I realized that I had been treating the church as if it were a machine and people as though they were interchangeable parts. I think this is common, actually, in the vernacular of management—I have a feeling that in their professional lives many of the people in my congregation are subject to a similar kind of mechanistic metaphor. The language and concepts of industry have crept into our understanding of human beings. Employees find their names printed on organizational charts, an orderly arrangement of identical squares joined by straight lines. The task of handling people belongs to a department called “human resources,” as though people were raw materials like iron or copper or gravel or sand. Read more

Wear the Red Dress

I will wear red.
I will wear the red dress, even though
you will talk behind your hands to
wonder out loud –
what is she wearing
why is she wearing that
is that even appropriate
should a [insert literally anything here] be wearing that.
I will wear red.
I will wear the red dress
because you will notice something or other about me anyway
My haircut
My breasts
My ass
My legs
My shoes
My weird laugh
My voice that’s too high.
I will wear red
like the tree last to shed her leaves
that hussy show-off
she burns as her leaves die, her falling apart
is absolutely stunning.
She sheds her death like a skin
a beacon, a burning bush.
I will wear red like her.
I will wear red.

Prince Edward Island coast

A Pastor’s Scope for Imagination

Prince Edward Island coast

Prince Edward Island

When I was growing up, I would travel to Minnesota each year to visit my maternal grandparents. My grandmother had very strict parameters as to what content she would watch on her television.  Although she had cable and thus access to dozens of channels, she only watched Animal Planet and the Weather Channel because she deemed the others to be potentially sinful. An alternative to those television channels was the VHS version of a 1985 miniseries, “Anne of Green Gables,” and its 1987 sequel, “Anne of Avonlea.” I grew to love these videos, and I always opted to watch them over the Weather Channel. Returning to “Anne of Green Gables” year after year in my grandmother’s Minnesota living room left me brimming with the warmth of nostalgia and love.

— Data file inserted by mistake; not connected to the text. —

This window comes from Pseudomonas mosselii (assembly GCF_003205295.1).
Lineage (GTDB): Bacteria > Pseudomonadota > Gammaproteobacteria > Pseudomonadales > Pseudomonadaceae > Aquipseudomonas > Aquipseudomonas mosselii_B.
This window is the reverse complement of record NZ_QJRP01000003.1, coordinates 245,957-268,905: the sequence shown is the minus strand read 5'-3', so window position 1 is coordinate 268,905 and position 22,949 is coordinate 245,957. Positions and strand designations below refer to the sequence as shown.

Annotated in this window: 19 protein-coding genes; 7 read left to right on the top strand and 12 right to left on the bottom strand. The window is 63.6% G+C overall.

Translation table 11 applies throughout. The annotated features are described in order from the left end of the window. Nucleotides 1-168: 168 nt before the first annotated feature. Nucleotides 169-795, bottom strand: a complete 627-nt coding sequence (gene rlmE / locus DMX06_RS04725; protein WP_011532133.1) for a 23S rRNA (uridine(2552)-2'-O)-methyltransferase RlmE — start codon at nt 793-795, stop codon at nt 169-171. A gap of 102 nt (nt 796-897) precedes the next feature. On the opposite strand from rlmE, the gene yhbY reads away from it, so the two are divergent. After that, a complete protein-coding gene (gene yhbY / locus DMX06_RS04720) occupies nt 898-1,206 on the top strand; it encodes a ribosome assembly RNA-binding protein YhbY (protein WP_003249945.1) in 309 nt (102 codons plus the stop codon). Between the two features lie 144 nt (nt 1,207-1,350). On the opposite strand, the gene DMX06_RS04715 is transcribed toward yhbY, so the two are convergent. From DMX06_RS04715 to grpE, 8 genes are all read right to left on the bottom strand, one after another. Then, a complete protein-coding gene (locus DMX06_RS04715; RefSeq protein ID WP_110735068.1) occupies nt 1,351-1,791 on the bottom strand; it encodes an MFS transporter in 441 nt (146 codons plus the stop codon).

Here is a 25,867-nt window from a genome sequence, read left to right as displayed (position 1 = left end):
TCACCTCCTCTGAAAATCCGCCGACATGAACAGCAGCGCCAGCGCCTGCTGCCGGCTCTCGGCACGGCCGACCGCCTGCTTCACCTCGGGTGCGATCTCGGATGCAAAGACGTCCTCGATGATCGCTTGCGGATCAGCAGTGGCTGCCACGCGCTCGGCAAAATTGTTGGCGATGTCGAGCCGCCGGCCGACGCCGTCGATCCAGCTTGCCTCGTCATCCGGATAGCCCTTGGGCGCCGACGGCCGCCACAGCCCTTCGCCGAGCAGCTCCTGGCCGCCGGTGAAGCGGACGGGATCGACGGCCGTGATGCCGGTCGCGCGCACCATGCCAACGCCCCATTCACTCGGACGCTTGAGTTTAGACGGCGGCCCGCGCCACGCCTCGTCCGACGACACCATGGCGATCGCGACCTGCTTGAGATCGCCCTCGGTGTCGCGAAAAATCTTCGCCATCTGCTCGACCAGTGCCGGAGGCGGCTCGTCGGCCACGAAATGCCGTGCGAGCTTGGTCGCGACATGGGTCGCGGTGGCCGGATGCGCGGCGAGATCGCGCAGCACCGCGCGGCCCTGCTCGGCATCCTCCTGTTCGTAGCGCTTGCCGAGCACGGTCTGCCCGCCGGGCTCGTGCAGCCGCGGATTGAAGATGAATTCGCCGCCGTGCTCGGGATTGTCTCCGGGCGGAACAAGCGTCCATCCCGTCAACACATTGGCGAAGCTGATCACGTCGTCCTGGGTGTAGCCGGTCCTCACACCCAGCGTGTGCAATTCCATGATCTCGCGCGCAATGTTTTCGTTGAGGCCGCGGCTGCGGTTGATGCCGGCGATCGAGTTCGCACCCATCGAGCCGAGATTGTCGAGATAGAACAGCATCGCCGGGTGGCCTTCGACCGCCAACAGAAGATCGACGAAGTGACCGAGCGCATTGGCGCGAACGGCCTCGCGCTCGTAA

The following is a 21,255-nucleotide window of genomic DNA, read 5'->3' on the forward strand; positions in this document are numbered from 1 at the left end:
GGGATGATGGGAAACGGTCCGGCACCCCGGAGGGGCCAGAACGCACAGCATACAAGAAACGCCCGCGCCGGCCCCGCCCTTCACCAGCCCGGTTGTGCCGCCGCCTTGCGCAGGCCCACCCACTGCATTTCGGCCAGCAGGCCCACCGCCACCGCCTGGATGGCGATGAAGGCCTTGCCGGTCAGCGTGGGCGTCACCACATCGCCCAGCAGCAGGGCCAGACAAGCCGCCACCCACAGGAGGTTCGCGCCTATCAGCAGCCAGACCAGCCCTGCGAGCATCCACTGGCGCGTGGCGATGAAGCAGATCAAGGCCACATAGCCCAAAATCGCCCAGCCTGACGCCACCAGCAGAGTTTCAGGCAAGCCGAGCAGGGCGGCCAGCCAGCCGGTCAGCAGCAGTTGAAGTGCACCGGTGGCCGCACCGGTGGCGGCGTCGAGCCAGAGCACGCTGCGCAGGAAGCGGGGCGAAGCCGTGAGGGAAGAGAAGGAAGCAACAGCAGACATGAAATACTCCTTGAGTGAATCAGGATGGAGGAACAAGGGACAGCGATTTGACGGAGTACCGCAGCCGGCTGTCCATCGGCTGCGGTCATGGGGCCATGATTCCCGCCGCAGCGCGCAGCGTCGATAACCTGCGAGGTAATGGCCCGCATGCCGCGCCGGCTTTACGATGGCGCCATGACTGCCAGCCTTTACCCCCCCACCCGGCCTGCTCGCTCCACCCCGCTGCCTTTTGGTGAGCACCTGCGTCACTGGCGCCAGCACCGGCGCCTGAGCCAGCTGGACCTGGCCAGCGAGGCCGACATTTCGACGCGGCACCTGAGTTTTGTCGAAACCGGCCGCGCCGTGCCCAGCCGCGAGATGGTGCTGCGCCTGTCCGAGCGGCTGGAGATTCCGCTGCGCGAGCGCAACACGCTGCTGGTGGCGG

The setting of “Anne of Green Gables” is Prince Edward Island (PEI), and scenery depicted in the miniseries made me eager to visit the Canadian island in person someday. I suggested that in 2017 the family vacation be to PEI. Happily, my family was on board and we spent two lovely weeks exploring the Atlantic Maritime provinces. PEI was gorgeous—the sand was distinctively red on some beaches; green potato plants were growing in neat rows; and the rural roads were dotted with quaint, old church buildings. In anticipation of the trip, I read the 1908 novel by Lucy Maud Montgomery that inspired the miniseries, and my appreciation for the fictional Anne grew all the more.

I love Anne’s emphasis on the pleasure and the necessity of having an imagination. Early in the novel, Anne declares, “Isn’t it splendid to think of all the things there are to find out about? It just makes me feel glad to be alive–it’s such an interesting world. It wouldn’t be half so interesting if we knew all about everything, would it? There’d be no scope for imagination then, would there?”  Read more